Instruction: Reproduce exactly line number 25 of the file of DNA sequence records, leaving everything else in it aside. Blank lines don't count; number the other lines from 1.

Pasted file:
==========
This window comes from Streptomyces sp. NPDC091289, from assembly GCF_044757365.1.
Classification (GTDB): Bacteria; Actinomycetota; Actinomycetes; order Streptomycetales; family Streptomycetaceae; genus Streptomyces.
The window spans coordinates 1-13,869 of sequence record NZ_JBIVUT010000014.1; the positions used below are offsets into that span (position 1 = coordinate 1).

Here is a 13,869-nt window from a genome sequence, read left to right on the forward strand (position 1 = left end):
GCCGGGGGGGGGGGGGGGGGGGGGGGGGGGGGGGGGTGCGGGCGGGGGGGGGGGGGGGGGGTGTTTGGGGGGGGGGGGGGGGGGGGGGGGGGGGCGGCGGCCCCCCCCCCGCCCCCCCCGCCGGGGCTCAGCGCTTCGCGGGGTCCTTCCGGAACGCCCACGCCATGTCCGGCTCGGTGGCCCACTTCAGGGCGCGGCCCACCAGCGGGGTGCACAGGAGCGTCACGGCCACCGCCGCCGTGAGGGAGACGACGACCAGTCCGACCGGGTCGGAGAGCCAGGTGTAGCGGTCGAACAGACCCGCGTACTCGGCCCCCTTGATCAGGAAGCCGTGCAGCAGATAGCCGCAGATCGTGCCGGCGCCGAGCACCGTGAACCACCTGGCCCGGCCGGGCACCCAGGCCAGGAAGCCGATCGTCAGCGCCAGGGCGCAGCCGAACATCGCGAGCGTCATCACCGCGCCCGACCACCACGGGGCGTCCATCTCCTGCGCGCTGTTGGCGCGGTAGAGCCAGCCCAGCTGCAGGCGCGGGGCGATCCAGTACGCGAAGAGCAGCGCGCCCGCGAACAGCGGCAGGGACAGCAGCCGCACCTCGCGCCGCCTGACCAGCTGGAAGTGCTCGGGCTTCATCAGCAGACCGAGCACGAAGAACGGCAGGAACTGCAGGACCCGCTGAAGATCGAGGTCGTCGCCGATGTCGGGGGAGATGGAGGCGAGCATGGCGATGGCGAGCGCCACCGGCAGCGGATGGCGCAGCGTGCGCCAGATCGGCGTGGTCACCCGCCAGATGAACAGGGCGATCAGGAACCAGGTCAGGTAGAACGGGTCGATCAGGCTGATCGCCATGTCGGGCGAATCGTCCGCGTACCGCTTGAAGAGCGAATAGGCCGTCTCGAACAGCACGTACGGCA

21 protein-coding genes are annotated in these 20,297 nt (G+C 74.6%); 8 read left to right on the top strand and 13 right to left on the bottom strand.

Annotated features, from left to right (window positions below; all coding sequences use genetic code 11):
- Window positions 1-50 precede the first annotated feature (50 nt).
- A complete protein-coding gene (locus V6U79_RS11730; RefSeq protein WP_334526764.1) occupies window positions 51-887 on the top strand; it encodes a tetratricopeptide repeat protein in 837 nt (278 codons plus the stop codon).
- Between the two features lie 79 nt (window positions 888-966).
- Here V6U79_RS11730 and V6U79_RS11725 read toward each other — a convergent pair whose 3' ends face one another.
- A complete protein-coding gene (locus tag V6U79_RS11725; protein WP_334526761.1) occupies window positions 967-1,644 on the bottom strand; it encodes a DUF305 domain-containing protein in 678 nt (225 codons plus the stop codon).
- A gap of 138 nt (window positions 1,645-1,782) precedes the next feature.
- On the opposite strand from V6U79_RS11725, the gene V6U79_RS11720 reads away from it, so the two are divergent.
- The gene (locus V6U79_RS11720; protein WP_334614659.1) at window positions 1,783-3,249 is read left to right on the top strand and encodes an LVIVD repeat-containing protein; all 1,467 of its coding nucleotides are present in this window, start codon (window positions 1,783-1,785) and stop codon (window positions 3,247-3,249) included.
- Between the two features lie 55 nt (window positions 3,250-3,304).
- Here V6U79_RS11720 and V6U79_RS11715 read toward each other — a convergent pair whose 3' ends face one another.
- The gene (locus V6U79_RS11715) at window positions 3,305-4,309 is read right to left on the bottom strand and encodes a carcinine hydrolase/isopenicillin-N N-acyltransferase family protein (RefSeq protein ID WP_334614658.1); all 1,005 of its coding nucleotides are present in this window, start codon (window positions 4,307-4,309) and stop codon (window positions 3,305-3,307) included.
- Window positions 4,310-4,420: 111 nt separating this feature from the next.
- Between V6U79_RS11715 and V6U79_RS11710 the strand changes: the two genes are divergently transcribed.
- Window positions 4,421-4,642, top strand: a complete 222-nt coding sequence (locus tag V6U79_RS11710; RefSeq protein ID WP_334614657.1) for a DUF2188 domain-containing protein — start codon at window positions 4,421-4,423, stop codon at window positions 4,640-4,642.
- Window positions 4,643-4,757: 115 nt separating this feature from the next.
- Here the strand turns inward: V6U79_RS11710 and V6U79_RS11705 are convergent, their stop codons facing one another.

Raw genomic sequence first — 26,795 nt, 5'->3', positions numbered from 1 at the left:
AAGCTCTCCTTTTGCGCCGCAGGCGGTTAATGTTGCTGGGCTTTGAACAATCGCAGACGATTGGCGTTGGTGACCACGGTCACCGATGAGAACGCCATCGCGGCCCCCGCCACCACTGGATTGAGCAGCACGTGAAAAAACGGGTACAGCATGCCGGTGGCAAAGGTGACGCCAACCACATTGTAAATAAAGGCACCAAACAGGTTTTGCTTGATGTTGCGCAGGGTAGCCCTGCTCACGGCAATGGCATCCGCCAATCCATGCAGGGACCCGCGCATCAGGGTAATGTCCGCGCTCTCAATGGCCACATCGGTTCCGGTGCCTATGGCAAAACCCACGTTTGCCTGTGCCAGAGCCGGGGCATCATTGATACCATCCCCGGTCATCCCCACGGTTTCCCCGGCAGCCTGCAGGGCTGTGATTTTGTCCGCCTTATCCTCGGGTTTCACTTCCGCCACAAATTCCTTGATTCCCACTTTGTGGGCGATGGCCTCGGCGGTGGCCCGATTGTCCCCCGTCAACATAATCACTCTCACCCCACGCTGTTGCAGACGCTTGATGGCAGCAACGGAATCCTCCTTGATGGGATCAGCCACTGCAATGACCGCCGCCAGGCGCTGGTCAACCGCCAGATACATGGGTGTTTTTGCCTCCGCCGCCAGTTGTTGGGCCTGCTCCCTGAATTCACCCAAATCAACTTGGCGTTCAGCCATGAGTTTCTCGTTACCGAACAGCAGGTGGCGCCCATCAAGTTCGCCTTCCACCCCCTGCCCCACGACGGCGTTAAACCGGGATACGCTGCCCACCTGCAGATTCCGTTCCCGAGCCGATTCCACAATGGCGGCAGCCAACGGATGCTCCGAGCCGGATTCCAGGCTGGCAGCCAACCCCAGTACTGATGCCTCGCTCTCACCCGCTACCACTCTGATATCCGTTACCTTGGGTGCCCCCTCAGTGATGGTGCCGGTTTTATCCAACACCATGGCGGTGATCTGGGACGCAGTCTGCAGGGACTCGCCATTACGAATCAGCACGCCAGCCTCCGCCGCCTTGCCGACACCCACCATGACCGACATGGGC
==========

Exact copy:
AAGCTCTCCTTTTGCGCCGCAGGCGGTTAATGTTGCTGGGCTTTGAACAATCGCAGACGATTGGCGTTGGTGACCACGGTCACCGATGAGAACGCCATCGCGGCCCCCGCCACCACTGGATTGAGCAGCACGTGAAAAAACGGGTACAGCATGCCGGTGGCAAAGGTGACGCCAACCACATTGTAAATAAAGGCACCAAACAGGTTTTGCTTGATGTTGCGCAGGGTAGCCCTGCTCACGGCAATGGCATCCGCCAATCCATGCAGGGACCCGCGCATCAGGGTAATGTCCGCGCTCTCAATGGCCACATCGGTTCCGGTGCCTATGGCAAAACCCACGTTTGCCTGTGCCAGAGCCGGGGCATCATTGATACCATCCCCGGTCATCCCCACGGTTTCCCCGGCAGCCTGCAGGGCTGTGATTTTGTCCGCCTTATCCTCGGGTTTCACTTCCGCCACAAATTCCTTGATTCCCACTTTGTGGGCGATGGCCTCGGCGGTGGCCCGATTGTCCCCCGTCAACATAATCACTCTCACCCCACGCTGTTGCAGACGCTTGATGGCAGCAACGGAATCCTCCTTGATGGGATCAGCCACTGCAATGACCGCCGCCAGGCGCTGGTCAACCGCCAGATACATGGGTGTTTTTGCCTCCGCCGCCAGTTGTTGGGCCTGCTCCCTGAATTCACCCAAATCAACTTGGCGTTCAGCCATGAGTTTCTCGTTACCGAACAGCAGGTGGCGCCCATCAAGTTCGCCTTCCACCCCCTGCCCCACGACGGCGTTAAACCGGGATACGCTGCCCACCTGCAGATTCCGTTCCCGAGCCGATTCCACAATGGCGGCAGCCAACGGATGCTCCGAGCCGGATTCCAGGCTGGCAGCCAACCCCAGTACTGATGCCTCGCTCTCACCCGCTACCACTCTGATATCCGTTACCTTGGGTGCCCCCTCAGTGATGGTGCCGGTTTTATCCAACACCATGGCGGTGATCTGGGACGCAGTCTGCAGGGACTCGCCATTACGAATCAGCACGCCAGCCTCCGCCGCCTTGCCGACACCCACCATGACCGACATGGGC